Hello World in Java

Hello World in Java Featured Image

The next language in our quest to implement Hello World in Every Language is Java. After Python, writing Hello World in Java is going to seem ridiculous, but that’s all a part of the fun.

Table of Contents

Java Background

Once again, I took to WikipediaOpens in a new tab. to learn a bit about Java and its history.

According to Wikipedia, Java is a general-purpose language that was designed with portability in mind. In other words, compile once and run anywhere. Originally called Oak, Java was developed in 1991 where the syntax was largely influenced by C/C++.

Today, Java exists as one of the most popular languages in the industry with uses that range from database management to app development. Since its inception, Java has gone through nine iterations and two companies: Sun Microsystems and Oracle Corporation, the current owners.

As a language, Java has received several complaints. For instance, many developers despise Java for its verbosity and performance. That said, the language has many great features like garbage collection which offset some of these complaints.

Hello World in Java

As someone whose first language was Java, I can completely sympathize with how insane the following code snippet is:

class HelloWorld {
    public static void main(String[] args) {
        System.out.println("Hello, World!");
    }
}

In order to implement Hello World in Java, developers need to understand several concepts like objects, classes, main methods, and strings. As a beginner, this can be extremely confusing, so I’ll share the basics.

Before we can do anything in Java, we have to create a class. In this case, we’ve called our class HelloWorld. Convenient, huh?

From there, we need to create a main method. A main method is how every Java program knows where to start. Therefore, every program must have exactly one of these main methods implemented. Don’t worry too much about the syntax. Just know that we need a main method.

Finally, we have to output our favorite string to the command line. To do so, we have to leverage a static method out of the System package. It works essentially the same as our print function from Python. It’s just a bit more verbose.

And, that’s it. Hello, World! If you need more information, I wrote a tutorial awhile back on class structure in Java.

How to Run the Solution

At this point, we should actually try running the solution. To do so, we’ll need to grab the latest version of JavaOpens in a new tab.. In addition, we’ll want to get a copy of Hello World in Java from GitHubOpens in a new tab..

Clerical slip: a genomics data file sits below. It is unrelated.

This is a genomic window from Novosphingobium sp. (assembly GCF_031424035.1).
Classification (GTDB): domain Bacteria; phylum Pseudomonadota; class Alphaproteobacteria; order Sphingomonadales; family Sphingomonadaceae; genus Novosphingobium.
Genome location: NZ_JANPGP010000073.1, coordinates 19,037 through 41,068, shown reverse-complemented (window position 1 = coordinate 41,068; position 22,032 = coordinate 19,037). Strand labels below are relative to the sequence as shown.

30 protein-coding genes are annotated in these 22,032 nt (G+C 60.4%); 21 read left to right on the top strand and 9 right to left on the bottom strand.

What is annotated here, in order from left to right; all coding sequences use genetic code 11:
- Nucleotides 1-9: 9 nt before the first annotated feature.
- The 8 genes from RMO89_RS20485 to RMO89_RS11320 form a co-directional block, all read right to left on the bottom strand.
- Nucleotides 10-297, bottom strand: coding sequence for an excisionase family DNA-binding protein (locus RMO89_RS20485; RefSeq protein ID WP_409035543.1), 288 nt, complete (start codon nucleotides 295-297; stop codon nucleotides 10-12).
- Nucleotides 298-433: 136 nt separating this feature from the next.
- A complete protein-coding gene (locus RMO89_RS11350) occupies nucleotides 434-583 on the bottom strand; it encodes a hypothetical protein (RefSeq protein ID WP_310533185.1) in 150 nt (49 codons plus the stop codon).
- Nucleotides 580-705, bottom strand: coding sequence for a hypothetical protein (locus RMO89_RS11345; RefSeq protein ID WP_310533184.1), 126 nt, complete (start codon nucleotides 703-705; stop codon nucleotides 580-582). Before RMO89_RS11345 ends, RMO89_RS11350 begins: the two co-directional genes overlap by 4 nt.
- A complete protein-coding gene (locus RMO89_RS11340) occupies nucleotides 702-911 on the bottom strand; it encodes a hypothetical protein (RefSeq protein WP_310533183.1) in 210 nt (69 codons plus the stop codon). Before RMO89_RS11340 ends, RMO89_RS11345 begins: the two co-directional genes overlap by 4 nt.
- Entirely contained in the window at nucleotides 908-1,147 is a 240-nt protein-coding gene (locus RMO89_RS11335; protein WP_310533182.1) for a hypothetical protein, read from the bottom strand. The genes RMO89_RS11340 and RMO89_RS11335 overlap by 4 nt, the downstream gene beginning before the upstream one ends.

With everything in place, all we need to do is navigate to our folder with our new file and run the following commands:

javac HelloWorld.java
java HelloWorld

The first line actually compiles the program and the second line runs the solution.

In addition, we can try out the solution with the online Java compiler over at TutorialsPointOpens in a new tab..

Sample Programs in Every Language

So far, we’ve learned how to write Hello World in both Python and Java. Up next, we’ll dive a bit lower into C/C++. After that, we’ll see an implementation of Hello World in C#. Stay tuned!

As always, you can share your thoughts below in the comments. If you liked what you saw today, consider sharing it with your friends. Otherwise, here are some related resources:

See you next time!

Sample Programs in Every Language (44 Articles)—Series Navigation

For 100 Days of Code, I’ve decided to implement a few sample programs in as many languages as possible. Each implementation details a brief history of the language and a description of the code.

The plan for the series is to explore the major general-purpose language like Java, Python, C, C++, and C#. From there, we’ll take a look at some sample programs in web development languages like Ruby, PHP, and JavaScript. As we continue, we’ll cover proprietary languages like Swift and Objective-C. Eventually, we’ll start to tackle less popular languages like Rust, x86, and Verilog. Finally, we’ll play around with some of the esoteric languages like Brainf*ck and LOLCODE.

Who knows? Maybe the Sample Programs in Every Language series will become so popular it’ll never end. To help this series grow, consider sharing it on social media with your friends. Or, if you have a language you want to see, drop your suggestion in the comments.

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Jeremy Grifski

Jeremy grew up in a small town where he enjoyed playing soccer and video games, practicing taekwondo, and trading Pokémon cards. Once out of the nest, he pursued a Bachelors in Computer Engineering with a minor in Game Design. After college, he spent about two years writing software for a major engineering company. Then, he earned a master's in Computer Science and Engineering. Today, he pursues a PhD in Engineering Education in order to ultimately land a teaching gig. In his spare time, Jeremy enjoys spending time with his wife, playing Overwatch and Phantasy Star Online 2, practicing trombone, watching Penguins hockey, and traveling the world.

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